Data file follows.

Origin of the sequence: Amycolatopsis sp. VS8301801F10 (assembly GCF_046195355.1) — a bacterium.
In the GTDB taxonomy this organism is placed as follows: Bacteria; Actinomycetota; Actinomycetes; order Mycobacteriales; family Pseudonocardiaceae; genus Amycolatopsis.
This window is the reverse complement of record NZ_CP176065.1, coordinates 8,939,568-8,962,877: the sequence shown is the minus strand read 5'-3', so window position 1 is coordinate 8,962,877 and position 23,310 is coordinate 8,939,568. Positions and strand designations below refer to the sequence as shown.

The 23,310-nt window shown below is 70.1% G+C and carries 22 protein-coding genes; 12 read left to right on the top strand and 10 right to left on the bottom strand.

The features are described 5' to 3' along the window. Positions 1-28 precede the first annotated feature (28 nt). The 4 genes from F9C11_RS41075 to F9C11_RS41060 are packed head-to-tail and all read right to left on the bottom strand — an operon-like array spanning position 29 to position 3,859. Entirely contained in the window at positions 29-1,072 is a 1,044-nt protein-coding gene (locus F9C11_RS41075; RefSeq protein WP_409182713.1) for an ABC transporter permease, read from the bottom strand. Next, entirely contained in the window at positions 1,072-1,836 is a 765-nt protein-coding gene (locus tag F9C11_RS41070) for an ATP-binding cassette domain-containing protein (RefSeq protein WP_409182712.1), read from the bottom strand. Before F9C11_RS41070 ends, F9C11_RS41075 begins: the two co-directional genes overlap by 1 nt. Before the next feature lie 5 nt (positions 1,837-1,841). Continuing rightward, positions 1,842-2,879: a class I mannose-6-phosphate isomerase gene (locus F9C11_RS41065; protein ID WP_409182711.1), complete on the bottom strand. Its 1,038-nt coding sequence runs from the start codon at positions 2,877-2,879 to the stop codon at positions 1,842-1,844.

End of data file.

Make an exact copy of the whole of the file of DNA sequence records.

Origin of the sequence: Amycolatopsis sp. VS8301801F10 (assembly GCF_046195355.1) — a bacterium.
In the GTDB taxonomy this organism is placed as follows: Bacteria; Actinomycetota; Actinomycetes; order Mycobacteriales; family Pseudonocardiaceae; genus Amycolatopsis.
This window is the reverse complement of record NZ_CP176065.1, coordinates 8,939,568-8,962,877: the sequence shown is the minus strand read 5'-3', so window position 1 is coordinate 8,962,877 and position 23,310 is coordinate 8,939,568. Positions and strand designations below refer to the sequence as shown.

The 23,310-nt window shown below is 70.1% G+C and carries 22 protein-coding genes; 12 read left to right on the top strand and 10 right to left on the bottom strand.

The features are described 5' to 3' along the window. Positions 1-28 precede the first annotated feature (28 nt). The 4 genes from F9C11_RS41075 to F9C11_RS41060 are packed head-to-tail and all read right to left on the bottom strand — an operon-like array spanning position 29 to position 3,859. Entirely contained in the window at positions 29-1,072 is a 1,044-nt protein-coding gene (locus F9C11_RS41075; RefSeq protein WP_409182713.1) for an ABC transporter permease, read from the bottom strand. Next, entirely contained in the window at positions 1,072-1,836 is a 765-nt protein-coding gene (locus tag F9C11_RS41070) for an ATP-binding cassette domain-containing protein (RefSeq protein WP_409182712.1), read from the bottom strand. Before F9C11_RS41070 ends, F9C11_RS41075 begins: the two co-directional genes overlap by 1 nt. Before the next feature lie 5 nt (positions 1,837-1,841). Continuing rightward, positions 1,842-2,879: a class I mannose-6-phosphate isomerase gene (locus F9C11_RS41065; protein ID WP_409182711.1), complete on the bottom strand. Its 1,038-nt coding sequence runs from the start codon at positions 2,877-2,879 to the stop codon at positions 1,842-1,844.